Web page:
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Directors Cut

Ross Bell MOS

Ross Bell
Executive Director

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Did you see the furor last month with the leaked United Nations’ report on drug decriminalisation? It had all the hallmarks of a great conspiracy: a shocking secret report suppressed by sinister diplomatic pressure, revealed to the world thanks only to the valiant whistleblowing of Sir Richard Branson.

Looking back it was probably a storm in a tea cup. We shouldn’t be surprised that the UN Office on Drugs and Crime (UNODC) has put its weight behind decriminalisation. It’s not the first time the office has said as much, which now aligns them with the positions of ten other UN bodies plus the Secretary General.

The “leaked paper” is a simple two-page statement explaining that decriminalising drug use and possession for personal consumption is consistent with international drug control conventions. It is argued these changes may be necessary for countries to meet obligations under international human rights law. This is important to hear, so the UNODC should publish the statement without fuss.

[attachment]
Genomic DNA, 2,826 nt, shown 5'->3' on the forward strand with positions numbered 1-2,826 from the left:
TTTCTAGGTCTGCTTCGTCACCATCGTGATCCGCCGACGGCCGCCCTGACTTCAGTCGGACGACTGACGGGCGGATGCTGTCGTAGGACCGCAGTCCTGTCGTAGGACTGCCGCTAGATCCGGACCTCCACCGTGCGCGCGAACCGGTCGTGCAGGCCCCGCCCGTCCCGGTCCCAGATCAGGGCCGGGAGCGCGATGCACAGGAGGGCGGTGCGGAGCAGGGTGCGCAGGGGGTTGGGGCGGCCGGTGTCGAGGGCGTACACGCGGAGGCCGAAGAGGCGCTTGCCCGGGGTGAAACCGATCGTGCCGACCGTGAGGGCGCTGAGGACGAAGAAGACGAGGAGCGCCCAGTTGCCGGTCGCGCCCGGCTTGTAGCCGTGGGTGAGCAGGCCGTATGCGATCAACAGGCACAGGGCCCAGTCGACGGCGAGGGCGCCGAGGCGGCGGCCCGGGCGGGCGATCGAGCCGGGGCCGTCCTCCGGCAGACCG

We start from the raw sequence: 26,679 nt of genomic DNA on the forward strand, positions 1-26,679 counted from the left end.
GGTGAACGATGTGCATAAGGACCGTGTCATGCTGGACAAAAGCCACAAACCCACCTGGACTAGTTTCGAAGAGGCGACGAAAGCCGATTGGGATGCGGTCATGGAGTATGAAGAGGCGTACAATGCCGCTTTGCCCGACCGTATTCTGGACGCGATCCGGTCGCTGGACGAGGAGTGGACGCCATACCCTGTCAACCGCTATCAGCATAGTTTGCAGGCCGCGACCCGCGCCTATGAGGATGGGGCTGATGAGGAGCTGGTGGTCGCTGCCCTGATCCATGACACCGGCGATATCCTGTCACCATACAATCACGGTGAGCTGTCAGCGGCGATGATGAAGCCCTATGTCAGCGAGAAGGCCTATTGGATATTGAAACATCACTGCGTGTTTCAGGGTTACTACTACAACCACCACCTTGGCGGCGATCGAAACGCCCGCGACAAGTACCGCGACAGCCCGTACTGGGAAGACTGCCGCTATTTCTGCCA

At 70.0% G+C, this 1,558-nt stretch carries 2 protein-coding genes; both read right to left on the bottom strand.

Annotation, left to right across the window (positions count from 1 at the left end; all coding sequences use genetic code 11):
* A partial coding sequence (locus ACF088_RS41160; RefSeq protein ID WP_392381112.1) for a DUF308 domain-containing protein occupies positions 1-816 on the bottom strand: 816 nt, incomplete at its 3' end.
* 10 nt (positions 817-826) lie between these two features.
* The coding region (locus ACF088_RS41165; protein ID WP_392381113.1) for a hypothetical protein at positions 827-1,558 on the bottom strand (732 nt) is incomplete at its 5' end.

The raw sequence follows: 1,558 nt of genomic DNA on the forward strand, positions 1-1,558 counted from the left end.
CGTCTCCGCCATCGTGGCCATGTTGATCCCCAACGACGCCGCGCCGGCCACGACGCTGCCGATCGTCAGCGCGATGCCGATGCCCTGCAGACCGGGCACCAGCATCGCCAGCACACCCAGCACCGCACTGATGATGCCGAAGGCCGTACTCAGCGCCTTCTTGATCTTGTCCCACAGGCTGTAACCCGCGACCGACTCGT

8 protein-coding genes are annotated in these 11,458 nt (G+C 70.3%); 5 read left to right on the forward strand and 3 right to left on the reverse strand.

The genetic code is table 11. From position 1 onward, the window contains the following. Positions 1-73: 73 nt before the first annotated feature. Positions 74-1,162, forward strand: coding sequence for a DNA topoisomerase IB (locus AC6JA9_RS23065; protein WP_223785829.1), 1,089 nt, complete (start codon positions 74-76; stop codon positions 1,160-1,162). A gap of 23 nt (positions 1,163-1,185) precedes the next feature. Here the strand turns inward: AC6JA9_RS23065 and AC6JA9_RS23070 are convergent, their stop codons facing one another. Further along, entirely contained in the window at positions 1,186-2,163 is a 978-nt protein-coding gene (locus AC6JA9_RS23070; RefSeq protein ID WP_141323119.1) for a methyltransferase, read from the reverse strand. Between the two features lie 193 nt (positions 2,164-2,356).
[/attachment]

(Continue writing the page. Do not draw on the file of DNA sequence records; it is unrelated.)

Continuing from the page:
With the United Nations family forming a more coherent position on decriminalisation and stepping up its advocacy for public health and human rights-based responses to drugs, we have to ask what does this mean for countries including ours?

As a responsible global citizen New Zealand should take note and measure its own responses to drug harm against these UN proposals. I sense there’s a new willingness to do this. Statements made at recent UN drug policy meetings have highlighted principles in the government’s new national drug policy – namely proportion, innovation and compassion.

So how do those principles translate into practice through our drug law? My assessment is that the Misuse of Drugs Act is none of these things. Significant reform or repeal of the law is the only correct thing to do.

We have long argued a health-focused drug law should remove criminal penalties for minor drug offences; we favour the “Portugal Model” where sanctions are replaced with appropriate public health and treatment interventions.

There is more support every day for such an approach, both here and overseas. Outgoing Police Association President, Greg O’Connor, has voiced support for treating drugs as a health issue after seeing first-hand the results of Colorado’s reforms. The Irish drug policy minister has just announced they’ll decriminalise drugs, including heroin.

I think we are entering a new era in which we can engage the public and law makers on these tricky issues. It has taken us 40 years to get to this point, but can we agree to move forward with greater urgency now?

Ross Bell
Executive Director

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